Published Date: April 25, 2019

California made historic gains in health insurance coverage under the Affordable Care Act (ACA), but several million Californians remain uninsured and many struggle to afford individual market insurance. If the state takes no action, the number of Californians uninsured is projected to increase to 4.4 million in 2023 due to the elimination of the individual mandate penalty as well as other trends such as premium growth, population growth, and changes in eligibility due to minimum wage increases. Similarly, if the state takes no action the individual market is projected to be smaller and have a less healthy risk mix, resulting in higher premiums that would further reduce affordability.

Many California policymakers have expressed a desire and commitment to resist federal sabotage of the ACA, control health care costs, and achieve universal health care coverage. As the state explores ways to fundamentally redesign our health care delivery system — including by adopting a single payer or other unified public financing approach — state policymakers are also considering near-term policies that do not require federal approval but address the immediate challenges of improving affordability and expanding coverage. Options currently being considered include:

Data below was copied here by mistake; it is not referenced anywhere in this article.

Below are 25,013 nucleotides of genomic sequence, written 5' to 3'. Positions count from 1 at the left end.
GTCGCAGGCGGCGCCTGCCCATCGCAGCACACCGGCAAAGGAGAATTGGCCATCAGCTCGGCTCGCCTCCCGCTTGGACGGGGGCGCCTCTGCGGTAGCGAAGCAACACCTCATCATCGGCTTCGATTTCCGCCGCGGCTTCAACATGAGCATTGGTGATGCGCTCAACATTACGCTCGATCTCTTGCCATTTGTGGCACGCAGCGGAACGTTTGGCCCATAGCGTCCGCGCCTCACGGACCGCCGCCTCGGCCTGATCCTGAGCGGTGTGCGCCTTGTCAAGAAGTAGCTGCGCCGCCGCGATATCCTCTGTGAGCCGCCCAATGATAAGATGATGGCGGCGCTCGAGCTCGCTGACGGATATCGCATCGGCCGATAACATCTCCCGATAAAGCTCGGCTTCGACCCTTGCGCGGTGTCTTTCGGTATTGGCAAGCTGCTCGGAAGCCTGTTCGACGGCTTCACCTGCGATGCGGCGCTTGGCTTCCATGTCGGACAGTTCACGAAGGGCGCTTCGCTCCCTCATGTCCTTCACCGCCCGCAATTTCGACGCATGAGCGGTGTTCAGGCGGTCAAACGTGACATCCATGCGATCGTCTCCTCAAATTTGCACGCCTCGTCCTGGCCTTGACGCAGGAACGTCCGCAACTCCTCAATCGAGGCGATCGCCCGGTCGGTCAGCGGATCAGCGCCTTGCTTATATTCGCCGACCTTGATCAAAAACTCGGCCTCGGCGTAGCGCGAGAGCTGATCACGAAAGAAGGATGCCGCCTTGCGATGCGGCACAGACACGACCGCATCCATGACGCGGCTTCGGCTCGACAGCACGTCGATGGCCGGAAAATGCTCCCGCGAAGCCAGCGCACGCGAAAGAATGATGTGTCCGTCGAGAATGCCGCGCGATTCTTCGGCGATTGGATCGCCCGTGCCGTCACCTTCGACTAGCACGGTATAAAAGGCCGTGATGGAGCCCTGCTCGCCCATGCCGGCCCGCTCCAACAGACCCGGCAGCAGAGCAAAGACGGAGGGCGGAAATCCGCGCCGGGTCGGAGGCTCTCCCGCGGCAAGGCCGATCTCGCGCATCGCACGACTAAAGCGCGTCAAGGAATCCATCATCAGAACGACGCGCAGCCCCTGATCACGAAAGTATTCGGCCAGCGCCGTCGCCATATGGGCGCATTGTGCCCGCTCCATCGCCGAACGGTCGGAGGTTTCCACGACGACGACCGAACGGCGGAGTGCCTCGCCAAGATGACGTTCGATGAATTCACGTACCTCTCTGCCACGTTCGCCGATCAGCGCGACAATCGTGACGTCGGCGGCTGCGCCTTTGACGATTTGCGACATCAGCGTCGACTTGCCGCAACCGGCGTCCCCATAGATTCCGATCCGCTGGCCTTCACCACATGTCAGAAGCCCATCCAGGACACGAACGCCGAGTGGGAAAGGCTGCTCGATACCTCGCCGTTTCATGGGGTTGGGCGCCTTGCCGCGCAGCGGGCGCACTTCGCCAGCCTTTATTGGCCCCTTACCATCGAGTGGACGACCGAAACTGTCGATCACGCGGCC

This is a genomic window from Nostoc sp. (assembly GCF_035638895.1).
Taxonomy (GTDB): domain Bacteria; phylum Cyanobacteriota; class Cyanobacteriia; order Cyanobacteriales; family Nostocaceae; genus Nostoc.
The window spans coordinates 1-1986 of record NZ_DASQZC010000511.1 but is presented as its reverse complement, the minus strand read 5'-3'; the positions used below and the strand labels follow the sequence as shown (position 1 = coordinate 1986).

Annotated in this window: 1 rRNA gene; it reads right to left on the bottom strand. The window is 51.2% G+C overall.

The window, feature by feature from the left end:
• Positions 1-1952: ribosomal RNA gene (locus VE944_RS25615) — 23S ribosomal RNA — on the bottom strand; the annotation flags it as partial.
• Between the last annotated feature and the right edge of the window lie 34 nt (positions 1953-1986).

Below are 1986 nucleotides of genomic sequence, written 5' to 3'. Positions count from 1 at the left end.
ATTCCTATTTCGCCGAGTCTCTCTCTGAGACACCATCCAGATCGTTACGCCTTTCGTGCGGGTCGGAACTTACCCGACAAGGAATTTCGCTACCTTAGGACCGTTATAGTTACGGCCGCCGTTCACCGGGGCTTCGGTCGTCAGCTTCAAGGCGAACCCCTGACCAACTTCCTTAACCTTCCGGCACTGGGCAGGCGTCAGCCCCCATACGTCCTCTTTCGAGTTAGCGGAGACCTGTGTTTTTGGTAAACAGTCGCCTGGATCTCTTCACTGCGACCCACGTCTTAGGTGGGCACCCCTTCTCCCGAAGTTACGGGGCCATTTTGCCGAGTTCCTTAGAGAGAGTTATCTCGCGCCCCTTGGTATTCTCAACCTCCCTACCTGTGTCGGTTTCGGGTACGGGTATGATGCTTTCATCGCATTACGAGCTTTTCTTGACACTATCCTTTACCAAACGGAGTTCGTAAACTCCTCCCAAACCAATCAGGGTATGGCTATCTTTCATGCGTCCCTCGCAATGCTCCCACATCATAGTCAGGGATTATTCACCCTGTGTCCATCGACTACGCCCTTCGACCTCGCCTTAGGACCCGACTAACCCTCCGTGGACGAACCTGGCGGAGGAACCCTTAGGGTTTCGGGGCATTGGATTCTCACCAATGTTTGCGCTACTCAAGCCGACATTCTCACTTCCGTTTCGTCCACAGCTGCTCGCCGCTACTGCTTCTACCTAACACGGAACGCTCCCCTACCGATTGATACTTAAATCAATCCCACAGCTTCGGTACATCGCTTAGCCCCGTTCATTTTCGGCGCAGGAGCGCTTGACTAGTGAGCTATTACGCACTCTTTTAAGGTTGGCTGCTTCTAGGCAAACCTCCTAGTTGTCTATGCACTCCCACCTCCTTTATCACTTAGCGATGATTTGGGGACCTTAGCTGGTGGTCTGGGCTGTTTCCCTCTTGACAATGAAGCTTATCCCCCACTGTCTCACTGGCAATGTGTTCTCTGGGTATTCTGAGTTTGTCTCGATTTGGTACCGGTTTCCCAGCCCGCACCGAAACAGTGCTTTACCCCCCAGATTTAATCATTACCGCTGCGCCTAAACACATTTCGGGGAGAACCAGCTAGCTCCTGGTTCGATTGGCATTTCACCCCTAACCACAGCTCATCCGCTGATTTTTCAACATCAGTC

• Expanding Medi-Cal to all low-income California adults regardless of immigration status;
  • Providing robust help with individual market premium and out-of-pocket costs for those already eligible for ACA subsidies and eliminating the ACA eligibility cliff at four times the federal poverty level (FPL); and
  • Implementing a state individual mandate penalty that mirrors the federal ACA penalty that was eliminated starting in 2019.
If these affordability improvements, along with Medi-Cal expansion and an individual mandate, were fully implemented by 2023, 3.6 million Californians would benefit, relative to projections if no action is taken. This includes 1.7 million Californians who would be enrolled in coverage instead of being uninsured in 2023, and 2.3 million people enrolled in the individual market who would either receive state assistance with health care costs or experience lower premiums.   Approximately 400,000 Californians are counted in both totals — they would enroll in the individual market instead of being uninsured and would also benefit from lower costs, resulting in there being 3.6 million people who are better off relative to the status quo. These projections are based on version 2.4 of the UCLA-UC Berkeley California Simulation of Insurance Markets (CalSIM) model.  

Publication Authors:
  • Miranda Dietz
  • Laurel Lucia, MPP
  • Srikanth Kadiyala, PhD
  • Petra Rasmussen, MPH
  • Ken Jacobs
  • Dylan H. Roby, PhD
  • Dave Graham-Squire
  • Gregory Watson, MS
  • Xiao Chen, PhD
  • Gerald F. Kominski, Ph.D.